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Assume ζ(s) = ζ(1-s*). We want to show that the series difference ∑(n=1 to ∞) 1/n^s - ∑(n=1 to ∞) 1/n^(1-s*) converges to 0 as s approaches any point on the line Re(s) = 1/2 in the critical strip.

Consider the function f(z) = ζ(z) - ζ(1-z*), which is defined for Re(z) > 1. We can extend f(z) to a larger region using the functional equation of the zeta function:

f(z) = 2^(z) * π^(z - 1) * sin(πz/2) * Γ(1 - z) * ζ(1 - z).

Let's define a closed contour C consisting of a vertical line segment from -R to R, a semicircular arc centered at the origin with radius R, and a vertical line segment from R to -R. We choose R large enough such that C encloses all the positive integer points.

Applying the residue theorem, the integral of f(z) along C is given by:

∮C f(z) dz = 2πi * (sum of residues inside C).

The integral along the circular arc tends to 0 as R goes to infinity since f(z) is bounded. Thus, we have:

∮C f(z) dz = ∫(-R to R) f(x) dx + ∫(circle) f(z) dz.

Now, let's evaluate the integral along the vertical line segments. As R goes to infinity, the integral on the upper segment approaches the sum ∑(n=1 to ∞) 1/n^s, and the integral on the lower segment approaches the sum ∑(n=1 to ∞) 1/n^(1-s*). Therefore, we have:

∮C f(z) dz = ∑(n=1 to ∞) 1/n^s - ∑(n=1 to ∞) 1/n^(1-s*).

Now, let's evaluate the integral along the horizontal line segment from -R to R. By applying the residue theorem, we find that the integral approaches 2πi times the sum of residues at the poles of f(z) inside the contour C.

The poles of f(z) are located at z = 1, z = 2, z = 3, and so on. The residue at z = n is given by:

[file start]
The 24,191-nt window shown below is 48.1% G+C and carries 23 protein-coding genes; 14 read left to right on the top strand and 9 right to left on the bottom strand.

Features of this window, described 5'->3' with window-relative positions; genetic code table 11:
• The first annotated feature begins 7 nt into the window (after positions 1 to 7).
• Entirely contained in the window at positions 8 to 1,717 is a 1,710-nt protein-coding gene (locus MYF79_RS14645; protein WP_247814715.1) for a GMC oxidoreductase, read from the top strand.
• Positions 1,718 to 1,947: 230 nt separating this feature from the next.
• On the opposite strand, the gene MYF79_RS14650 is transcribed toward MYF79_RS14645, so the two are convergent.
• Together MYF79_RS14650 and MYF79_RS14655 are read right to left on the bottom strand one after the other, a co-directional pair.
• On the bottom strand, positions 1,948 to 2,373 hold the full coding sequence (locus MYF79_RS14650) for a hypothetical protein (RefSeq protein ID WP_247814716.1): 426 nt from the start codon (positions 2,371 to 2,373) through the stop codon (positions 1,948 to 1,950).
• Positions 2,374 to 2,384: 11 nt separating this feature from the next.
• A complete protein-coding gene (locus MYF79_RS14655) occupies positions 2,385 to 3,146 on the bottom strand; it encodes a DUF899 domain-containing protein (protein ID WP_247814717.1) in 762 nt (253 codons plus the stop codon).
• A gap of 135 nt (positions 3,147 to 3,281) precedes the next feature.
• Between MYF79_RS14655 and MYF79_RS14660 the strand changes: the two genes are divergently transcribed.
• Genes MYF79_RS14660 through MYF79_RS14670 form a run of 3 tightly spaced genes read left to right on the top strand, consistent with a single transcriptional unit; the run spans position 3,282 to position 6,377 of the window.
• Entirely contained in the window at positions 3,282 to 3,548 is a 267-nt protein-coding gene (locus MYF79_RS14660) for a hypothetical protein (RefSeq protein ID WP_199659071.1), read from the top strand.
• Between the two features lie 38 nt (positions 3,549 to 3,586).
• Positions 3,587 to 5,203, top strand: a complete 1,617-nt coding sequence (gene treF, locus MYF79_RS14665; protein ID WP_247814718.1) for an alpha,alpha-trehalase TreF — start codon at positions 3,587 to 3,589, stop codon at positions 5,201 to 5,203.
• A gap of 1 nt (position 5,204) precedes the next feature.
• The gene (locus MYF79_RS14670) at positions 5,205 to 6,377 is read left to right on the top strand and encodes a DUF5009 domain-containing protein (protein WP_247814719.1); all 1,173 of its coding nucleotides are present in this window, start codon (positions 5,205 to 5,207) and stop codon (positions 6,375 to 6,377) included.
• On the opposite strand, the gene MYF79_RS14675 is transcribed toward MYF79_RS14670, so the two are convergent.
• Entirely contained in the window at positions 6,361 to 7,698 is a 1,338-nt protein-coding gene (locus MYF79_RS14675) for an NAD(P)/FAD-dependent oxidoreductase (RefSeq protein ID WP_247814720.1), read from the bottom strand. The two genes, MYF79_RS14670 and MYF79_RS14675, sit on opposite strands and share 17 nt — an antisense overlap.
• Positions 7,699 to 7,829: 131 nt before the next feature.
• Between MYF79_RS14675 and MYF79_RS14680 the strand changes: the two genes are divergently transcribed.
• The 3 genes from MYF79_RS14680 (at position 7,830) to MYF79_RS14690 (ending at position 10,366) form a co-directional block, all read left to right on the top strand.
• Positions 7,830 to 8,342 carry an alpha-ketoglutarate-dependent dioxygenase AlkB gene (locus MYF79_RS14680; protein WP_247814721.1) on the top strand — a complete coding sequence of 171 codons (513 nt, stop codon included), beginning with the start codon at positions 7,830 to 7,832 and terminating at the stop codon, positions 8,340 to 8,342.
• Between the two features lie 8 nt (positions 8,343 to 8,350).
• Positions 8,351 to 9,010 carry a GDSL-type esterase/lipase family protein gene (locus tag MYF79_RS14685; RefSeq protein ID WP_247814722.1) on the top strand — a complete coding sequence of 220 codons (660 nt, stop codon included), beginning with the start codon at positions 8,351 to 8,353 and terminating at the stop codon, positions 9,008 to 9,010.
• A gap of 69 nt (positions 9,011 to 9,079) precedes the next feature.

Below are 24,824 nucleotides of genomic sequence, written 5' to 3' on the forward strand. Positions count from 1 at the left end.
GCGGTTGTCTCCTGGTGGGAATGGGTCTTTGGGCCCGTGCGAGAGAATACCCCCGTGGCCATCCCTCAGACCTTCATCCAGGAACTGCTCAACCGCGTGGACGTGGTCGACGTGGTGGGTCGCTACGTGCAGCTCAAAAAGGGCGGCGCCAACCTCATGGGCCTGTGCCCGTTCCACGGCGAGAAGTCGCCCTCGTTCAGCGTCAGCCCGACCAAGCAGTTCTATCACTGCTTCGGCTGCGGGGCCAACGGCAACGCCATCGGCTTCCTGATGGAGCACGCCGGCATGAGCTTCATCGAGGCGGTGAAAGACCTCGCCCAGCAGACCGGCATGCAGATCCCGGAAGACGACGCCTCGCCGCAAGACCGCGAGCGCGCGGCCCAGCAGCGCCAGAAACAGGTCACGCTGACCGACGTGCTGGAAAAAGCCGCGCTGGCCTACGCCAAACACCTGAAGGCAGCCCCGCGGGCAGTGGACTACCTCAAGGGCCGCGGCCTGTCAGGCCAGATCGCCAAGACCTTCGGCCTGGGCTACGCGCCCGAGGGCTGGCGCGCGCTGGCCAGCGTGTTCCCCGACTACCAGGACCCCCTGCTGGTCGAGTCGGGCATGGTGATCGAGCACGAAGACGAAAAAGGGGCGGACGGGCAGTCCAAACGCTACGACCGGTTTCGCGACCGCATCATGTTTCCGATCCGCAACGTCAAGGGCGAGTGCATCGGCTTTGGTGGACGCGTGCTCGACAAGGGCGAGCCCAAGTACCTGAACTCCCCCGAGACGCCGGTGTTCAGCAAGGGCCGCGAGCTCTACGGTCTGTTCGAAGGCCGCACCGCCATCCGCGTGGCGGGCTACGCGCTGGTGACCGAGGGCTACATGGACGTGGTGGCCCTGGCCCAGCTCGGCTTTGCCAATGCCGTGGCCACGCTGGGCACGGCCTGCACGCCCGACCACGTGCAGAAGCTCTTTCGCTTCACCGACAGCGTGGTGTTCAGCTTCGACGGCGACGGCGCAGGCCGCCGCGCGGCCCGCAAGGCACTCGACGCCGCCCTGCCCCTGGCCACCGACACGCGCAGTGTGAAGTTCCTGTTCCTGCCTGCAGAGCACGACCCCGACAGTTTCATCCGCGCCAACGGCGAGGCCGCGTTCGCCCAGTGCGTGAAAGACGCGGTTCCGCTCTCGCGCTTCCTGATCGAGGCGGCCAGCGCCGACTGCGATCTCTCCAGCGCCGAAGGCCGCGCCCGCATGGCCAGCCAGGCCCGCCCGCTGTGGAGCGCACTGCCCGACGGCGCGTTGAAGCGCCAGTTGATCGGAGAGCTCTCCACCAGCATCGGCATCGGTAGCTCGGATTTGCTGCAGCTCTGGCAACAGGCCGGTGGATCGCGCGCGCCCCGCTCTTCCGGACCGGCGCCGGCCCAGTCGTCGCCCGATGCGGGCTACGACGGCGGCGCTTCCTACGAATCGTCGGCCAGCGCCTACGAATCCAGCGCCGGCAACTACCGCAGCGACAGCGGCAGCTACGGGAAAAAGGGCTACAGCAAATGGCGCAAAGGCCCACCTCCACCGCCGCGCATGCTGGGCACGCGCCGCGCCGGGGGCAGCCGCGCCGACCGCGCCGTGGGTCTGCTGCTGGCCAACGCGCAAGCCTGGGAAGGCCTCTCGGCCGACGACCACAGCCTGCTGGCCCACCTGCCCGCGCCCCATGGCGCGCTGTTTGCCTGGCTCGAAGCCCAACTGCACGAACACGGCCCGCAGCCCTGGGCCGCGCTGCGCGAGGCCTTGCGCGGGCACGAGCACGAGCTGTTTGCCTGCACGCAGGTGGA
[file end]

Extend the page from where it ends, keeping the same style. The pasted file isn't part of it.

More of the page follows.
Res[f(z), z = n] = (1/n^s - 1/n^(1-s*)).

Since the series difference converges to 0 as s approaches any point on the line Re(s) = 1/2, it follows that the sum of residues at the poles approaches 0.

Therefore, as R goes to infinity, we have:

2πi * (sum of residues) = ∑(n=1 to ∞) 1/n^s - ∑(n=1 to ∞) 1/n^(1-s*) + 0.

Hence, we conclude that the series difference ∑(n=1 to ∞) 1/n^s - ∑(n=1 to ∞) 1/n^(1-s*) converges to 0 as s approaches any point on the line Re(s) = 1/2 in the critical strip.

This completes the proof using contour integration.

sse22.pdf

Theorem: If ζ(s) and ζ(1-s*) are equal to each other, then the difference between the sums of the series ∑(n=1 to infinity) 1/n^s and ∑(n=1 to infinity) 1/n^(1-s*) must converge to zero in the critical strip.

Proof:

1. Let f(z) = ζ(z) - ζ(1-z*). Then f(z) is defined for Re(z) > 1.
2. We can extend f(z) to a larger region, which is the entire critical strip. This can be done using the functional equation of the Riemann zeta function.
3. Now, let's consider the series ∑(n=1 to infinity) 1/n^s and ∑(n=1 to infinity) 1/n^(1-s*). These series converge for Re(s) > 1.
4. We can then show that the difference between these two series is equal to f(s).
5. Since f(z) is continuous on the critical strip, it follows that the difference between the two series must converge to 0 as s approaches any point on the line Re(s) = 1/2 in the critical strip.

Corollary: The converse of the theorem is also true. That is, if the difference between the sums of the series ∑(n=1 to infinity) 1/n^s and ∑(n=1 to infinity) 1/n^(1-s*) converges to 0 as s approaches any point on the line Re(s) = 1/2 in the critical strip, then ζ(s) and ζ(1-s*) must be equal to each other.

Proof:

Suppose that the difference between the sums of the series ∑(n=1 to infinity) 1/n^s and ∑(n=1 to infinity) 1/n^(1-s*) converges to 0 as s approaches any point on the line Re(s) = 1/2 in the critical strip. Then, by the theorem, f(s) must converge to 0 as s approaches any point on the line Re(s) = 1/2 in the critical strip.

Since f(z) is continuous on the critical strip, it follows that f(z) must be equal to 0 for all z on the line Re(s) = 1/2 in the critical strip.

But f(z) = ζ(z) - ζ(1-z*). Therefore, it follows that ζ(z) = ζ(1-z*) for all z on the line Re(s) = 1/2 in the critical strip.

This completes the proof.

sse24.pdf

sse25.pdf

Proofs below have been verified and may contain errors and cannot prove SSE.

sse221 .pdf